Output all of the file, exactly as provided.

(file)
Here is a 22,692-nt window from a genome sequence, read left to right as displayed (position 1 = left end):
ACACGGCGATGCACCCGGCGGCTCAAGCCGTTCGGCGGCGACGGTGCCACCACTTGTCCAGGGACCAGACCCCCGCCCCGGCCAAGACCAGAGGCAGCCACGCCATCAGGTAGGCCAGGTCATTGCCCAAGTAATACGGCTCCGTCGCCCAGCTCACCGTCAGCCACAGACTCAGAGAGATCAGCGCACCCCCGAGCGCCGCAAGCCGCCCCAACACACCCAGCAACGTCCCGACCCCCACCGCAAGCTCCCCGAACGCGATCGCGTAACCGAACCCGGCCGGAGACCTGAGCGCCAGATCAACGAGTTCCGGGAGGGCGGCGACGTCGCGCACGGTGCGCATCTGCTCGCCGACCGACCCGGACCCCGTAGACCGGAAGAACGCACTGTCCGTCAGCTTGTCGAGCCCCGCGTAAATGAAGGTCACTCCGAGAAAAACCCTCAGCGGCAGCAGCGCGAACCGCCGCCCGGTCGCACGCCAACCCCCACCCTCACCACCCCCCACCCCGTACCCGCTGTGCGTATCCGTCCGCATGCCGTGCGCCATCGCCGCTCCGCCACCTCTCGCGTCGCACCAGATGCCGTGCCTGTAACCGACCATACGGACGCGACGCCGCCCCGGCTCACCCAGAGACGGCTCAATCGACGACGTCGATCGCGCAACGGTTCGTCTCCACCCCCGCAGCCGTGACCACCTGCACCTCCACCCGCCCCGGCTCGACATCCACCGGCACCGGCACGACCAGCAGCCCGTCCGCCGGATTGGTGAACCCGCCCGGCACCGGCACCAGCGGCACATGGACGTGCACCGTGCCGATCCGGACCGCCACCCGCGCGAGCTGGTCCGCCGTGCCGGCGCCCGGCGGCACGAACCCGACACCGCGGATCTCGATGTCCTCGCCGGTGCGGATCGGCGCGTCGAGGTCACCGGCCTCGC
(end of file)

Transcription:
Here is a 22,692-nt window from a genome sequence, read left to right as displayed (position 1 = left end):
ACACGGCGATGCACCCGGCGGCTCAAGCCGTTCGGCGGCGACGGTGCCACCACTTGTCCAGGGACCAGACCCCCGCCCCGGCCAAGACCAGAGGCAGCCACGCCATCAGGTAGGCCAGGTCATTGCCCAAGTAATACGGCTCCGTCGCCCAGCTCACCGTCAGCCACAGACTCAGAGAGATCAGCGCACCCCCGAGCGCCGCAAGCCGCCCCAACACACCCAGCAACGTCCCGACCCCCACCGCAAGCTCCCCGAACGCGATCGCGTAACCGAACCCGGCCGGAGACCTGAGCGCCAGATCAACGAGTTCCGGGAGGGCGGCGACGTCGCGCACGGTGCGCATCTGCTCGCCGACCGACCCGGACCCCGTAGACCGGAAGAACGCACTGTCCGTCAGCTTGTCGAGCCCCGCGTAAATGAAGGTCACTCCGAGAAAAACCCTCAGCGGCAGCAGCGCGAACCGCCGCCCGGTCGCACGCCAACCCCCACCCTCACCACCCCCCACCCCGTACCCGCTGTGCGTATCCGTCCGCATGCCGTGCGCCATCGCCGCTCCGCCACCTCTCGCGTCGCACCAGATGCCGTGCCTGTAACCGACCATACGGACGCGACGCCGCCCCGGCTCACCCAGAGACGGCTCAATCGACGACGTCGATCGCGCAACGGTTCGTCTCCACCCCCGCAGCCGTGACCACCTGCACCTCCACCCGCCCCGGCTCGACATCCACCGGCACCGGCACGACCAGCAGCCCGTCCGCCGGATTGGTGAACCCGCCCGGCACCGGCACCAGCGGCACATGGACGTGCACCGTGCCGATCCGGACCGCCACCCGCGCGAGCTGGTCCGCCGTGCCGGCGCCCGGCGGCACGAACCCGACACCGCGGATCTCGATGTCCTCGCCGGTGCGGATCGGCGCGTCGAGGTCACCGGCCTCGC